Certainly, vote-rich states with a generally moderate political profile would be the biggest beneficiaries of candidates’ largesse. Indeed, the campaign resources devoted to a state would be a function of two factors: its number of electoral votes, and the closeness of the polls.
The Electoral College Map
Now, take a look at that previous map, but with assigned electoral college votes. Again, we are assuming that 538 electoral votes are allotted based on the American political system.
Colombia: Which states would be swing states?
Thus, Colombia would quickly become acquainted with a concept all too familiar to the American public: the battleground, or “swing” state. Whereas much of the Northeast and Pacific Coast are reliably Democrat or “blue states”, and much of the South and Great Plains are reliably Republican or “red states”…anywhere from 6 to 10 states are unpredictable and mercurial. Political pundits are unable to consistently predict which way they’ll go: prime examples of swing states in the US include New Hampshire, Colorado, Iowa, Indiana, North Carolina, and Florida.
In a Colombian presidential election, swing states would be the key factor as well. For purposes of this article, I define a swing state as a state which was decided by 10 or fewer points in the last presidential election.
Bogota, which was decided by 10% last time, immediately emerges as the major swing state prize. With 8 million people, and a diverse socio-economic profile, with vastly different demographics in the south and north, Bogota becomes the central battleground, with 80 electoral votes.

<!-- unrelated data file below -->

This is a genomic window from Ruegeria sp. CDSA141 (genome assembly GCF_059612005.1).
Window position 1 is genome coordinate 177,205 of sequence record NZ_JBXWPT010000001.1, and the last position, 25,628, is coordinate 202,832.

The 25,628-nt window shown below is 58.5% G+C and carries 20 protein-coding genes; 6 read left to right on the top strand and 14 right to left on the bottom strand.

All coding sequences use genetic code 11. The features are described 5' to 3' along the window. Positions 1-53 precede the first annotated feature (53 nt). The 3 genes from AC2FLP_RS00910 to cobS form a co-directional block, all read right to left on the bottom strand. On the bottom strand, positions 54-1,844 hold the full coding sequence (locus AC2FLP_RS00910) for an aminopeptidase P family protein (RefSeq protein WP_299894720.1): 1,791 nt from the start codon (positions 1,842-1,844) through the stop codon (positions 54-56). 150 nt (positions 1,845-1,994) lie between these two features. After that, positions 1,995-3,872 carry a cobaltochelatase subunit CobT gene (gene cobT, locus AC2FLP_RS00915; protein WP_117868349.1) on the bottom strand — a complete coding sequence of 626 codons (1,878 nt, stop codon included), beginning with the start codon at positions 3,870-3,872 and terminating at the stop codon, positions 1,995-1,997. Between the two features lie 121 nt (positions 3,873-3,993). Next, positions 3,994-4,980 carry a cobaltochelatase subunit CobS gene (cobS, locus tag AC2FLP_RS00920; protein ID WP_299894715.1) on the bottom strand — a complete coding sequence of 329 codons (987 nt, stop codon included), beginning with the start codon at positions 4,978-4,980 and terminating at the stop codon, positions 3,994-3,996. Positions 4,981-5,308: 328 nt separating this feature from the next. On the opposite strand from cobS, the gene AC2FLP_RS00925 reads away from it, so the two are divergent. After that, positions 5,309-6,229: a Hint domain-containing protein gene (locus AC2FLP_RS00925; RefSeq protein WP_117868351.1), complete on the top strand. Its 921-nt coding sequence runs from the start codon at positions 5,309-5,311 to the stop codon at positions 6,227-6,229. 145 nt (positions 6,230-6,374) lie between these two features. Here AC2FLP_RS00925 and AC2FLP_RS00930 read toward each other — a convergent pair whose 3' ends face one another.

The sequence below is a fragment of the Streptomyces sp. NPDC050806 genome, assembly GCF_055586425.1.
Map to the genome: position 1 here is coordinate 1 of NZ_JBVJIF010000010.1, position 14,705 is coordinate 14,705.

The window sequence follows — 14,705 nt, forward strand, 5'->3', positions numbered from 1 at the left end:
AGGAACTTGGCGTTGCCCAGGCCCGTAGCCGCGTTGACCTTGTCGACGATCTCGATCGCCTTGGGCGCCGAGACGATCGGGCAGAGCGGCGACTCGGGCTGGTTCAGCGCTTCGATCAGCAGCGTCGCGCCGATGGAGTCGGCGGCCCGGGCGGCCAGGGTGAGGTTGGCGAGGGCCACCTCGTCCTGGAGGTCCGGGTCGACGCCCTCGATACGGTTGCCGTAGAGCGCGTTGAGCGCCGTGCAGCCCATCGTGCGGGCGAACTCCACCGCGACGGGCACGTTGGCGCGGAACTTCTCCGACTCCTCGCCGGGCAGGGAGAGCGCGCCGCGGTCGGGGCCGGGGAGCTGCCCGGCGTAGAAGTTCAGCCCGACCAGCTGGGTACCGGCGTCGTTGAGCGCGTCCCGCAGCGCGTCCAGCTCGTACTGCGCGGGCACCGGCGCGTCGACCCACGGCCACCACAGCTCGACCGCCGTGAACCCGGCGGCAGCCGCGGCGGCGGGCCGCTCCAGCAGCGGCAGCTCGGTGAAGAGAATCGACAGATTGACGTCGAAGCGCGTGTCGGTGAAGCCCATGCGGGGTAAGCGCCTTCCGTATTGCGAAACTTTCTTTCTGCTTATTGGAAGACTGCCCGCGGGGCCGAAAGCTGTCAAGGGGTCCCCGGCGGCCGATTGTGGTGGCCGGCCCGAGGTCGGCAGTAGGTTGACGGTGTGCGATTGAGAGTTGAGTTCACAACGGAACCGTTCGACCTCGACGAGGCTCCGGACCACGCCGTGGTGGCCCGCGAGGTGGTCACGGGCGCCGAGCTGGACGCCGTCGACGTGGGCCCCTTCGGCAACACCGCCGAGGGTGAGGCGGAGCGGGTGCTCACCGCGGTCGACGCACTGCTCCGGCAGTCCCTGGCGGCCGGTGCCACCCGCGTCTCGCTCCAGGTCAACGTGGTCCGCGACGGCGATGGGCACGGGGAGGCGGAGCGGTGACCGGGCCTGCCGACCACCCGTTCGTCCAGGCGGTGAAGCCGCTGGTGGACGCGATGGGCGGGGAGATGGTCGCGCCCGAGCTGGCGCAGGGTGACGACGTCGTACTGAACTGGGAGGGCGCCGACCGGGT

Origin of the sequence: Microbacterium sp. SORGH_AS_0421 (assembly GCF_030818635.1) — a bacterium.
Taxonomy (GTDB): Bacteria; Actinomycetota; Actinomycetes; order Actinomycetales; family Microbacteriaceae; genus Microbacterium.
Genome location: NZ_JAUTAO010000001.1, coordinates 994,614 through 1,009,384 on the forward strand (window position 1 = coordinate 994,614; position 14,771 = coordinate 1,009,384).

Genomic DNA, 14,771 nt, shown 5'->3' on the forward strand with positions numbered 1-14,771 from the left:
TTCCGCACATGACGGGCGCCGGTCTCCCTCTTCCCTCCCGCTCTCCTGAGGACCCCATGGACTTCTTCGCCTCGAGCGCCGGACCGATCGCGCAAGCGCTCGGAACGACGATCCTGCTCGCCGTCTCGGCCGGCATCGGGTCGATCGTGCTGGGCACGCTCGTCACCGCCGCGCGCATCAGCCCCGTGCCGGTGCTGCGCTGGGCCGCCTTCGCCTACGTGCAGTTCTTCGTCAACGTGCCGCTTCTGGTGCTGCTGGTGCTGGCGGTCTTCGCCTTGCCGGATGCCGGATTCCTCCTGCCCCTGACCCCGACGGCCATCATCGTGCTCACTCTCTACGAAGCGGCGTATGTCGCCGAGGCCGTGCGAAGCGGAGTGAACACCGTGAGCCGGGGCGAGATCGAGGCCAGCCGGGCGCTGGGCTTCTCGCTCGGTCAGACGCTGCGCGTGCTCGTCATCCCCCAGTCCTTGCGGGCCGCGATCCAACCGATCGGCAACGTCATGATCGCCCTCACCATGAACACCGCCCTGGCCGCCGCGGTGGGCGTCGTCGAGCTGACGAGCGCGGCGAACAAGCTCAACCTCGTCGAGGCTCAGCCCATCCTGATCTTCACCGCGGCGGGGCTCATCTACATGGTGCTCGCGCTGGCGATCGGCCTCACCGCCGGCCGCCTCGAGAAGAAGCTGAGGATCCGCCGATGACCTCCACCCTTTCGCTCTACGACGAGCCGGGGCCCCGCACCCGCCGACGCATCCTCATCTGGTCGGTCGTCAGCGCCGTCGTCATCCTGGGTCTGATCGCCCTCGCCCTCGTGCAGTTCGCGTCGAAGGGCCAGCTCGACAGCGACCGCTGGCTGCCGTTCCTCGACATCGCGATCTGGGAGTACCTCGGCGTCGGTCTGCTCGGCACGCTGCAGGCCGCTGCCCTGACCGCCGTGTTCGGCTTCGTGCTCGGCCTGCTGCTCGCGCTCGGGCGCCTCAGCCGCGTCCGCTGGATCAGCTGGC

Behind Bogota would be a pair of states in northern Colombia: Santander and Norte de Santander, along the Venezuelan border. Santos won vote rich Santander’s 22 electoral votes by 10%, while he won Norte de Santander’s 15 electoral votes by a small margin of 4%. The media markets in Bucaramanga and Santander would be flooded by advertising for the critical swing vote. The situation would only be further complicated by the area’s proximity to Venezuela, which has emerged as a major campaign issue.
Tiny Quindio, nestled in Colombia’s mountainous coffee zone, would be the next swing state, with 8 electoral votes. Zuluaga won this state in 2014 by a 5% margin. In general, the right-wing’s stronghold has been in this northwestern corner of the country where uribismo had its start. A Petro victory anywhere in this region would be an ominous sign for the Duque campaign.
On Colombia’s eastern plains, Arauca would be the next swing state, with 5 electoral votes. Santos won Arauca by just 1%, making it the most closely contested state. Despite its small population, Arauca would likely emerge as a state of importance in a close election.